FCC Hopes 3x a Charm For EEO

FCC Hopes 3x a Charm For EEO
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FCC Hopes 3x a Charm For EEO

The commission unanimously passed updated broadcast EEO rules; ones that commissioners believe would stand up in court if challenged. That's important, after having two previous sets of EEO rules struck down by federal courts for being unconstitutional.
FCC Chairman Michael Powell said that sometimes, lost in the complexities of what the FCC does each day, it's easy to lose sight of the fact that "some things are just right."
"This is just right," he said.
The new rules focus on station outreach. Following a three-pronged recruitment effort, stations would: disseminate information concerning full time job vacancies, provide notice of such vacancies to any organization that requests them, and participate in long-term recruitment efforts - such as job fairs, internships and scholarship programs - every two years.
Stations with five to 10 employees operating in smaller markets must participate in two such events every two years; stations employing 10 or more people in larger markets must participate in four such events every two years.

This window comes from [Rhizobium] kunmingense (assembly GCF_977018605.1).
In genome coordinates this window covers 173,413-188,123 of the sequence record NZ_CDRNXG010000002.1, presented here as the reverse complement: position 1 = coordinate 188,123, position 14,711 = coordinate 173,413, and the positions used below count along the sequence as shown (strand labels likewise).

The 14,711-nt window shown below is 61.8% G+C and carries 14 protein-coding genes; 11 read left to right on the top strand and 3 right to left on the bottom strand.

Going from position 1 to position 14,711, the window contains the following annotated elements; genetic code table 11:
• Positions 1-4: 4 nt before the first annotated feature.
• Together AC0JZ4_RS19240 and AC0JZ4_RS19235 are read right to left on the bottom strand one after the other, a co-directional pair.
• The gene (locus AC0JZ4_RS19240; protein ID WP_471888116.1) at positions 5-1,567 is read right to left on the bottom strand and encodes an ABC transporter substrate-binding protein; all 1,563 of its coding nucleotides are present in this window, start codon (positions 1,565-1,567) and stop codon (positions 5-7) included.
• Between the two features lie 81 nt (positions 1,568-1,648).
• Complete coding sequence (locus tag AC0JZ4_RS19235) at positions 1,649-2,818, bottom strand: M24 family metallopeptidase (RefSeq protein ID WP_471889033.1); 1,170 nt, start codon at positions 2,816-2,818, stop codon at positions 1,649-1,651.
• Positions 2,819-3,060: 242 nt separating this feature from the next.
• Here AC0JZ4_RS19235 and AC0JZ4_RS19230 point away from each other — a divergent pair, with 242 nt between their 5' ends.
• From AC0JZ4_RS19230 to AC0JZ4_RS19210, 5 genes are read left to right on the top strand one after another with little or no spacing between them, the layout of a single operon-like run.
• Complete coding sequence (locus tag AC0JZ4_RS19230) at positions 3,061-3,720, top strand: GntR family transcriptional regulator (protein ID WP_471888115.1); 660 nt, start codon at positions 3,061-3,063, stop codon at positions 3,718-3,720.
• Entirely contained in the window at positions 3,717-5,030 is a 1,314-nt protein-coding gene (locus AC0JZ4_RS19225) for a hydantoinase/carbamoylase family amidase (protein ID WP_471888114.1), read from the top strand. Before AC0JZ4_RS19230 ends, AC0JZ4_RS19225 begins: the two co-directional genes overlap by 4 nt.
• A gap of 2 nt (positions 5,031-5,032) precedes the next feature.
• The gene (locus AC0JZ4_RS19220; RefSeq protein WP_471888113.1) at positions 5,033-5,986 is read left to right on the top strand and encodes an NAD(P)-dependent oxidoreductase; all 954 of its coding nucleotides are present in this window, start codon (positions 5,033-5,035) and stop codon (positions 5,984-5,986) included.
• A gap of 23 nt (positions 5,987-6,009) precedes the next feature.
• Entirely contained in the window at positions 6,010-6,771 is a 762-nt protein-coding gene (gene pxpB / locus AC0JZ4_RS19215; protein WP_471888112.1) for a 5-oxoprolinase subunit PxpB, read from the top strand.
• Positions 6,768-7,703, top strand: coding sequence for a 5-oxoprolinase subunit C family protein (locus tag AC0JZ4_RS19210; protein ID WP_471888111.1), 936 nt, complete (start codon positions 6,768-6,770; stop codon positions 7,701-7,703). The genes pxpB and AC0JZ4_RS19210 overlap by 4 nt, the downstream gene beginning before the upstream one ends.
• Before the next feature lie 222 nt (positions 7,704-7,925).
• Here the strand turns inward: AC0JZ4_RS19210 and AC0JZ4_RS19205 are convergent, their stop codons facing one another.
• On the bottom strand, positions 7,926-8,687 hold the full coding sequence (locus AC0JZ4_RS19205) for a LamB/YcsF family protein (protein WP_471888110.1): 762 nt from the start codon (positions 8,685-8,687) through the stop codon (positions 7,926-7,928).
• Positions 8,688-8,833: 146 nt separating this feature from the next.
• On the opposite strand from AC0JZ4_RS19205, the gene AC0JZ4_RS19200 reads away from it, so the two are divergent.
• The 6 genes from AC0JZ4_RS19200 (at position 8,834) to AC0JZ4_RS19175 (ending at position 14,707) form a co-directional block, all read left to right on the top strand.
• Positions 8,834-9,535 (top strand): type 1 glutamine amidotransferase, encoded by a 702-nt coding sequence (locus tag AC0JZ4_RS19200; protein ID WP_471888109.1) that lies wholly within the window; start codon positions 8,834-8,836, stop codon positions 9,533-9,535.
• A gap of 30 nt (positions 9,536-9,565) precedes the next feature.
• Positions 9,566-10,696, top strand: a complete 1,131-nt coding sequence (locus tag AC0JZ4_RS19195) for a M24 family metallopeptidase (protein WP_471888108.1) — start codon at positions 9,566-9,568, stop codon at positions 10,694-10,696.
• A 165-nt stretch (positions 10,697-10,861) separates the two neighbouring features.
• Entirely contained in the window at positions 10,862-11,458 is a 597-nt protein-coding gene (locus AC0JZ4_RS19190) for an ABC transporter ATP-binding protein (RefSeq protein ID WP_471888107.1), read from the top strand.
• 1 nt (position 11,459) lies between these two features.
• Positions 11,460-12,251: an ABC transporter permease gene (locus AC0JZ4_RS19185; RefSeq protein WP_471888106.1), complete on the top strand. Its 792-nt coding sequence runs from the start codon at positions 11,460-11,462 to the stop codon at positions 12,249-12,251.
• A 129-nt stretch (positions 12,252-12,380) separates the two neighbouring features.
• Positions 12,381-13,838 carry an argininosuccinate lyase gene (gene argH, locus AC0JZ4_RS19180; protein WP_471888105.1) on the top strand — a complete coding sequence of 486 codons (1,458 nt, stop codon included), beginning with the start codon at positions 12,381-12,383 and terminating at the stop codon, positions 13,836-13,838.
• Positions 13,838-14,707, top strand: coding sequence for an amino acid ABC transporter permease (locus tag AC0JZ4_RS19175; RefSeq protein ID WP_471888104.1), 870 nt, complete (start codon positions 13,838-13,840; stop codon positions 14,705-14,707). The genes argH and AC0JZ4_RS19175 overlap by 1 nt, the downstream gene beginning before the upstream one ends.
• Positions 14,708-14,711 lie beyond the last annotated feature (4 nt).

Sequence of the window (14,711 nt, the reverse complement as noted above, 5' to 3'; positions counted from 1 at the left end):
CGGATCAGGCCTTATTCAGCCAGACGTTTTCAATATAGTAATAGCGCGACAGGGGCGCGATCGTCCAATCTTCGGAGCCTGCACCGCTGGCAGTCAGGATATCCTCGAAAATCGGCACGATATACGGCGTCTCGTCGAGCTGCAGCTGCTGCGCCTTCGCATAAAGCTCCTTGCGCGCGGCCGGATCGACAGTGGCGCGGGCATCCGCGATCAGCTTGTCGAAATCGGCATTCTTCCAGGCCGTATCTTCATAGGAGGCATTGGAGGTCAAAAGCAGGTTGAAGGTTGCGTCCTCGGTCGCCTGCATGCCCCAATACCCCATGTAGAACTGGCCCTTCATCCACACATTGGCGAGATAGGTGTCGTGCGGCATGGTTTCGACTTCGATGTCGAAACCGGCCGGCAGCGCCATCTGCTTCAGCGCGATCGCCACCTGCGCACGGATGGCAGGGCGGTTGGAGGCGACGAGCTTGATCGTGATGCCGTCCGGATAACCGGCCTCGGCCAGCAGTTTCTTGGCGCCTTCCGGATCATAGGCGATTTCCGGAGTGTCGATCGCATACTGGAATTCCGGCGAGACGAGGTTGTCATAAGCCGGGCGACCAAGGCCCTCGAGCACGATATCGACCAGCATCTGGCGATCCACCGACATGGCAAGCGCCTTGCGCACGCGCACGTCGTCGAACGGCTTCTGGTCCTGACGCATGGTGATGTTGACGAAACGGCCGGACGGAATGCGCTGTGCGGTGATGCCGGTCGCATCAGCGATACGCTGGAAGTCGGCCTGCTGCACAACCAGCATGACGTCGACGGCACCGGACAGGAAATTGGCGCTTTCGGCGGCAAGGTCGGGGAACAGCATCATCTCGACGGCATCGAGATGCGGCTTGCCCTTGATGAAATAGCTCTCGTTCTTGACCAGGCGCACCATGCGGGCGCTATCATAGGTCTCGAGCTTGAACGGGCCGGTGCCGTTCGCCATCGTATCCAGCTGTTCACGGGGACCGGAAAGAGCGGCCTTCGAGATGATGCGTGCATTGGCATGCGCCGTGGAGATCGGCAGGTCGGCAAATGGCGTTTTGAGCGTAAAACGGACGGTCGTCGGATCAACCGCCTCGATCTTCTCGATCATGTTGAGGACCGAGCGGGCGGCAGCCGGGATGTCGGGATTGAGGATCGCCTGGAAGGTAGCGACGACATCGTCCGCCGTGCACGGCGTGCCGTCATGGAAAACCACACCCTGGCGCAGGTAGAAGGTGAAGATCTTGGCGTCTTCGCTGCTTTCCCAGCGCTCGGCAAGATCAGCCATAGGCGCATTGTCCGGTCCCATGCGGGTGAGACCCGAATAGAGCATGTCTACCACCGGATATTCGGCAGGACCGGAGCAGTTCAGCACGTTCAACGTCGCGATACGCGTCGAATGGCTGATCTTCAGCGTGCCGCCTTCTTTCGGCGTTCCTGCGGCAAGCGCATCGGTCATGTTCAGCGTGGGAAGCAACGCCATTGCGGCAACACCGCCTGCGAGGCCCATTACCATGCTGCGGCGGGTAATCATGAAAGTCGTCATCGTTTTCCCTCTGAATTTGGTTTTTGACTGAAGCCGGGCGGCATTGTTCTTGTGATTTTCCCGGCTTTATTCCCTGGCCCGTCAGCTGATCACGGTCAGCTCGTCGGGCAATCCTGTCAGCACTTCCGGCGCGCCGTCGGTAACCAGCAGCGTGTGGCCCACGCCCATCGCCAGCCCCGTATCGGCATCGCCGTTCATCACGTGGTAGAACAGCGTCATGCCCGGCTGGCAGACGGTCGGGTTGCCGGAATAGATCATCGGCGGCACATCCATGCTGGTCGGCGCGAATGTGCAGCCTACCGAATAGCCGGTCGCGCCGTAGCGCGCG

Religious broadcasters remain exempt from the rules.
Powell also supported other efforts to help diversify broadcasting, such as the minority tax certificate idea revived recently by Sen. John McCain, and he urged Congress to consider this option.
NAB President/CEO Eddie Fritts said broadcasters share with the agency the goals of increasing opportunities for minorities and women, but the new rules appear to "have done little" to reduce paperwork burdens," particularly for small broadcasters.
The Minority Media and Telecommunications Council, which represents several civil rights and religious organizations, applauded the effort.
Still to be determined is how to handle reporting requirements for part-time vacancies, and how to use hiring data supplied by stations such as information on an applicant's sex or race. When a federal court last struck down the EEO rules in 2000, it said it was unconstitutional to use such data to go after a station for alleged recruitment deficiencies.
A separate proceeding would determine how and when such data is used, and whether it would be made public.
The rules take effect early next year - 60 days after publication in the Federal Register.